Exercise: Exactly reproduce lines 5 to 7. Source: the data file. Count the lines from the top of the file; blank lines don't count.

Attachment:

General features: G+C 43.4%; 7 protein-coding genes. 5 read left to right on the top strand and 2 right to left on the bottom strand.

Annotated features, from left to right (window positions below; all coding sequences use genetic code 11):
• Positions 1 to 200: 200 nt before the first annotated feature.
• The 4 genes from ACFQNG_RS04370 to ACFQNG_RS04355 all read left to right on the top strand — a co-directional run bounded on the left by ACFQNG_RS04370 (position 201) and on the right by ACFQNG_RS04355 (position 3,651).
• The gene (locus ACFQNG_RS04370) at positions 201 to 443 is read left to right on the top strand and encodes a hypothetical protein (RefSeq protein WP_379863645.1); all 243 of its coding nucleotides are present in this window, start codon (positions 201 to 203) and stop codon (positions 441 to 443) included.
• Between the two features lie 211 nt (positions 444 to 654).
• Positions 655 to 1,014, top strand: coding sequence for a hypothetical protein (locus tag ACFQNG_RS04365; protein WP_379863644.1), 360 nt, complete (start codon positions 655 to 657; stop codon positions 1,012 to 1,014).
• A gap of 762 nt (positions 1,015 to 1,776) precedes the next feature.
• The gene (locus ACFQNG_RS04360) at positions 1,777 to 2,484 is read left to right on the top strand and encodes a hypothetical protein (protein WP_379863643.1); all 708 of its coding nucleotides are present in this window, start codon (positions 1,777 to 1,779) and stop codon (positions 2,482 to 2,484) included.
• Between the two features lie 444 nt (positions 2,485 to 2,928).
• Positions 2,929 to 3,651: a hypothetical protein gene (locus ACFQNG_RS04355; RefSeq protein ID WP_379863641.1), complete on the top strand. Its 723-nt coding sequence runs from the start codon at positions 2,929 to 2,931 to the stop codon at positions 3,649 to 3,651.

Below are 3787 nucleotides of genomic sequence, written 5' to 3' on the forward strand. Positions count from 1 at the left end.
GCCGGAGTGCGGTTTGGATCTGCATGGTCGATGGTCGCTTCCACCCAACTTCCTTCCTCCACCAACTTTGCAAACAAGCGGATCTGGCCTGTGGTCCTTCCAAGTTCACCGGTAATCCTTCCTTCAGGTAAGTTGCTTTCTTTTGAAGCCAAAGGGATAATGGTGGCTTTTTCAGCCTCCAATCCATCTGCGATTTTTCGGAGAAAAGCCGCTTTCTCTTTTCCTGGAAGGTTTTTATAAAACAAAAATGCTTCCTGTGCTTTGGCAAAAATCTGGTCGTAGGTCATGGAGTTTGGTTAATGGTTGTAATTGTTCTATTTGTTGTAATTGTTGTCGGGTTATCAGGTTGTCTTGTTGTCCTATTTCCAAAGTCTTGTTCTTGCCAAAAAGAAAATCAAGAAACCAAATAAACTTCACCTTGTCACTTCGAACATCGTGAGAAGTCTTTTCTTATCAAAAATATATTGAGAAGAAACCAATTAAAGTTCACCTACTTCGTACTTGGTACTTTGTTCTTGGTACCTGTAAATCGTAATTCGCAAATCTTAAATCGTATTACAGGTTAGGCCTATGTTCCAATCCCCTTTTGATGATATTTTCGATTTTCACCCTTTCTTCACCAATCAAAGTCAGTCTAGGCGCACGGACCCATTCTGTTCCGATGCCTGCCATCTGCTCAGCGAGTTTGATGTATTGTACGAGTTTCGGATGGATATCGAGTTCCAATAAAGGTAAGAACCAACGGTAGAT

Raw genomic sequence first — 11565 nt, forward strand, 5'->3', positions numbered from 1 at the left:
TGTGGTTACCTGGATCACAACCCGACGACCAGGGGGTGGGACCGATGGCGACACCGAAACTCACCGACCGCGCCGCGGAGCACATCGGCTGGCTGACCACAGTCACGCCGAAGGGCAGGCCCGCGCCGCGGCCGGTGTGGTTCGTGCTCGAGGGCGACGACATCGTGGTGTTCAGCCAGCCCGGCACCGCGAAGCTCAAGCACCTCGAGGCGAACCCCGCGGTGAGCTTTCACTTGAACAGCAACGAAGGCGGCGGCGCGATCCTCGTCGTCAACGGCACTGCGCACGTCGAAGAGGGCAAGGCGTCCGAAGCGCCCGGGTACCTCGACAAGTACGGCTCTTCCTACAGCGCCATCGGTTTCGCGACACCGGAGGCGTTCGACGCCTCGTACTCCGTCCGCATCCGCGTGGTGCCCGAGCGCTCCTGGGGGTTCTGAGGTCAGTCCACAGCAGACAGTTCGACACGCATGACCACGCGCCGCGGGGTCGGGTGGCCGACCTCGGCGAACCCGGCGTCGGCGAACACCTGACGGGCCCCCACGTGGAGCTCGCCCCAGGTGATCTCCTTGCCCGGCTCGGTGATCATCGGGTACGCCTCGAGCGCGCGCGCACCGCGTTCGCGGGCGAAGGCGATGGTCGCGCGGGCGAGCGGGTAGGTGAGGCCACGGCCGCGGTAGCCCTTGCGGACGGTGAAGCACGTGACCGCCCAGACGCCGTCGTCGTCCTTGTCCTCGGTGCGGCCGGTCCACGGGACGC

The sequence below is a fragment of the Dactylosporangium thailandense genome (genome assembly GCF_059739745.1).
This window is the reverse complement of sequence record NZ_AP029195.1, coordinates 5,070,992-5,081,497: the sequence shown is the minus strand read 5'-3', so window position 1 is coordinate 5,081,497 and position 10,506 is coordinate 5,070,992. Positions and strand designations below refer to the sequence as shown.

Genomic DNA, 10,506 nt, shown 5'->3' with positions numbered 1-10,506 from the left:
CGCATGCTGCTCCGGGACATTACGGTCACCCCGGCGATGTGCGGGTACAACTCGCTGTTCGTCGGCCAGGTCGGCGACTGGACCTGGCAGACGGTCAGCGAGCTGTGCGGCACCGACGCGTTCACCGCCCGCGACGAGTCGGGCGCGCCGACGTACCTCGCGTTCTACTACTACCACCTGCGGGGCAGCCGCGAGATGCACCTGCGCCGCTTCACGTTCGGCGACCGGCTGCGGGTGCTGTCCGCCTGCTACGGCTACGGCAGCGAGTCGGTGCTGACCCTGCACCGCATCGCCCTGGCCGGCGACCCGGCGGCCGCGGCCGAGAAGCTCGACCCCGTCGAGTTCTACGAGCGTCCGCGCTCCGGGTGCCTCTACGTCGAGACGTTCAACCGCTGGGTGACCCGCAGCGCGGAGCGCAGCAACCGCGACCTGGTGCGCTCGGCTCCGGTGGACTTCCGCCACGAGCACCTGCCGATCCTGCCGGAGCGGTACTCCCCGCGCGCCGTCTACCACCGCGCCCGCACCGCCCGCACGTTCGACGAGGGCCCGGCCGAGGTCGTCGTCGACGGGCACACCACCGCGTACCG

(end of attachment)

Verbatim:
• The gene (locus ACFQNG_RS04370) at positions 201 to 443 is read left to right on the top strand and encodes a hypothetical protein (RefSeq protein WP_379863645.1); all 243 of its coding nucleotides are present in this window, start codon (positions 201 to 203) and stop codon (positions 441 to 443) included.
• Between the two features lie 211 nt (positions 444 to 654).
• Positions 655 to 1,014, top strand: coding sequence for a hypothetical protein (locus tag ACFQNG_RS04365; protein WP_379863644.1), 360 nt, complete (start codon positions 655 to 657; stop codon positions 1,012 to 1,014).